Recently the International Society for Technology Educators (ISTE) Special Interest Group for Media Specialists (SIGMS) brought some forward minded thinkers together to create another supporting document that increases resources in the school librarian’s advocacy toolkit. Working together, Joyce Valenza, Ernie Cox, Doug Johnson, Keisa Williams, and Wendy Stephens produced a supporting document for librarians to use to promote one’s self as technology leader at the school level. So how can librarians use this document?
Educate the masses!
Too often librarians lament their educational community does not understand the role of the school librarian in today’s school setting. Use the document as a talking point with your administrators (including assistant principals who often head up curriculum or professional development initiatives at the school level) as you work to be utilized in a more efficient and productive way in your school. The school librarian is a technology leader, and the supporting document may help your administrator see that you are a readily available source for not only teaching students and modeling 21st century learning and instructional practice, but also have the realization that staff development can be “home grown” from your own school for your teachers. Pair this document with the ISTE NETS-A standards to bring understanding and spur conversations regarding how the school librarian plays a role in this. These documents can help your principal envision you as a source for staff development that (bonus!!) won’t cost your school fees to bring in outside experts or spend travel expenses to send teachers for professional development. Your leading any professional development also gives you a forum to advocate for your own library program. Your leadership in this area can help teachers view the library media center as more than just a book warehouse or additional computer lab in the building. You will be able to make connections to curriculum and project design, plugging information literacy into standards based activities and projects by being the leader in technology in your building.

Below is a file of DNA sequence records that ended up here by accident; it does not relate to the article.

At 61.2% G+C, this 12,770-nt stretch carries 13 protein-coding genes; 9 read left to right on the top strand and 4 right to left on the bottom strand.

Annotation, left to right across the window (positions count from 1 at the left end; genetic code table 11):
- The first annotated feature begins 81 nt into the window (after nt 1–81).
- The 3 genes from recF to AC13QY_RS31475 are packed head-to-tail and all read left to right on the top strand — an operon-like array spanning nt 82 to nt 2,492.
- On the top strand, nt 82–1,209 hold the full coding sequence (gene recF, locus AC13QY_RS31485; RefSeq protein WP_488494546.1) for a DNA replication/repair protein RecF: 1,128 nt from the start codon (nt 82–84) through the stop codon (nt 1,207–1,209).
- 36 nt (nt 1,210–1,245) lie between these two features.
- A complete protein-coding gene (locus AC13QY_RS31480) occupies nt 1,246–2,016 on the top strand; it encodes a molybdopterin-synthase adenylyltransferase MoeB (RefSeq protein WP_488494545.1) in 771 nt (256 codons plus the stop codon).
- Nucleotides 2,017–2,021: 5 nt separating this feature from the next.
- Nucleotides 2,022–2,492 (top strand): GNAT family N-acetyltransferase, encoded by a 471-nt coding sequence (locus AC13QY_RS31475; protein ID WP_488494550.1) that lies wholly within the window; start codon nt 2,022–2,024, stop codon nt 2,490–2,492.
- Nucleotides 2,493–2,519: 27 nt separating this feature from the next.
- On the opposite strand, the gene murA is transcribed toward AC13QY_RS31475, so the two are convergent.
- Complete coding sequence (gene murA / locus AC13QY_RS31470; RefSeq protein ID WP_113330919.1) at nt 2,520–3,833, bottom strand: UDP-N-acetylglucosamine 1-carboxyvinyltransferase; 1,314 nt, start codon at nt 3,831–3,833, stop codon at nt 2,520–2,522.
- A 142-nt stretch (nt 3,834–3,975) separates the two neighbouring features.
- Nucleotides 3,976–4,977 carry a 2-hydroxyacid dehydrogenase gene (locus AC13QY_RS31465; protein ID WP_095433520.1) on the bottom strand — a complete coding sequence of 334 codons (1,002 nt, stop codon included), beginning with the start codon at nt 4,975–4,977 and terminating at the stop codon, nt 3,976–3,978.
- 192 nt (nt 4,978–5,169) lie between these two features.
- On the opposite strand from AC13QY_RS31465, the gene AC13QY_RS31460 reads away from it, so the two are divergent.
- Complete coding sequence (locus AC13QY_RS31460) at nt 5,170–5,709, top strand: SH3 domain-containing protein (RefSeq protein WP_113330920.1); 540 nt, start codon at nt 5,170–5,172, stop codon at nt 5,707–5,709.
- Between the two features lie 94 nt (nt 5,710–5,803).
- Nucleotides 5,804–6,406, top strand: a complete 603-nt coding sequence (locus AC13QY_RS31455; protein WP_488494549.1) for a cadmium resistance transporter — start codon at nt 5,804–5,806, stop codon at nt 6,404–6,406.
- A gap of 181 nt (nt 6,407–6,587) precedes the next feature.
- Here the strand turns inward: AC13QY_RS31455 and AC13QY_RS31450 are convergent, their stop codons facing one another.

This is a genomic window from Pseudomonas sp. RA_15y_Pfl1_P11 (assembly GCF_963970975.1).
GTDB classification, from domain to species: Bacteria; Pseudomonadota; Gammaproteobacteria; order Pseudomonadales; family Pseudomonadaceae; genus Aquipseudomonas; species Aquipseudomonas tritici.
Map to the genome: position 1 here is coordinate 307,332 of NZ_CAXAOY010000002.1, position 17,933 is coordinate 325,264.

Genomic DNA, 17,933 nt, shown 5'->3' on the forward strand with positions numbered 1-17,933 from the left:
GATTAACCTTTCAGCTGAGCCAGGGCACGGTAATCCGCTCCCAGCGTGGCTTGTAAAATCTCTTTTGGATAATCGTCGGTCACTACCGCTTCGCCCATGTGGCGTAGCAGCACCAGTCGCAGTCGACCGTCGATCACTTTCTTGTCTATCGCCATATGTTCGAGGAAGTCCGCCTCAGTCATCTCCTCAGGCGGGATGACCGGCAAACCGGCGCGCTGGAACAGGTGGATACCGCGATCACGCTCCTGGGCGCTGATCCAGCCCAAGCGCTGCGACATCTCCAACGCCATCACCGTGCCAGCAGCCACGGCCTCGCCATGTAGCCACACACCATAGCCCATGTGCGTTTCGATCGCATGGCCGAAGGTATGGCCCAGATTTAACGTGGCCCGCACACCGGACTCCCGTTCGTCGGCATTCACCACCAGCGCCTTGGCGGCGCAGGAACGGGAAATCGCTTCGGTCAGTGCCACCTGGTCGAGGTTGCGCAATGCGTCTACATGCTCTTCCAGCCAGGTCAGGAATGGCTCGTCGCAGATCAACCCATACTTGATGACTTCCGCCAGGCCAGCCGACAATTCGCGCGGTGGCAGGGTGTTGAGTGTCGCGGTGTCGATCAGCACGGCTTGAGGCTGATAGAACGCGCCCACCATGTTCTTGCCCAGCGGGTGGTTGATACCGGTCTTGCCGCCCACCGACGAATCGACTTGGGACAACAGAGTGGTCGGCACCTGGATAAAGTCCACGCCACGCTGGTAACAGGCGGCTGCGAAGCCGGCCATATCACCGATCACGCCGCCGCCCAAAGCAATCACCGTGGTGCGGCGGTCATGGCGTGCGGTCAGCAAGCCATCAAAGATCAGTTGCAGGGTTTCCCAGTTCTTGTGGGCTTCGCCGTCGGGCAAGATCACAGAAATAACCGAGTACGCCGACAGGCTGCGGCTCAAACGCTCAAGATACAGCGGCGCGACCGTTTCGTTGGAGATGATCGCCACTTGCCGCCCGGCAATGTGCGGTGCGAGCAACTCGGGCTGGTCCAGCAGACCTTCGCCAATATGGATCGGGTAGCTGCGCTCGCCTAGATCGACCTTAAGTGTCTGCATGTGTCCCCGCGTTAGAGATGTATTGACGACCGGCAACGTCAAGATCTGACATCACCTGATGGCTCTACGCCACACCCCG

Educate our own!
It is in our best interests as school librarians (often singletons in our schools) to share this document with our own groups, such as state, district, and local organizations. Those serving on committees, like variations of strategic planning groups, leadership, or district, local, and state school librarian and teacher educator organizations should submit the document and a brief summary for publication in the literature shared by those organizations. School librarians that blog should even post links to the document and share in their online networks, PLNs, PLCs, and other connected members of the shared learning environments. If we wait for others to advocate for our roles in the school, well, it just may never happen. Be proactive and share the two-page document when and where ever you can. And share it wherever school librarians gather, be it at district functions, conferences, or in online networks (i.e. like the online community Teacher Librarian Café.)
Where can I find it?
The document penned by the ISTE SIGMS group is titled “The Role of School Librarians in Promoting the Use of Educational Technologies” and is available as a pdf download from the ISTE SIGMS wiki (http://sigms.iste.wikispaces.net/advocacy).
The potential…the catalyst
The document can be the catalyst for helping your school community re-envision today’s library media program. In this day and age where schools are looking for areas to trim the budget, this addition to your advocacy toolkit may very well be what keeps your budget and even position under the column for “vitally important.” Use it to impress on the powers that be that your role is important in your school setting. This document will show that you can cast a much wider net for learning in your school, one that covers not only students, but also teachers, administrators and even your community.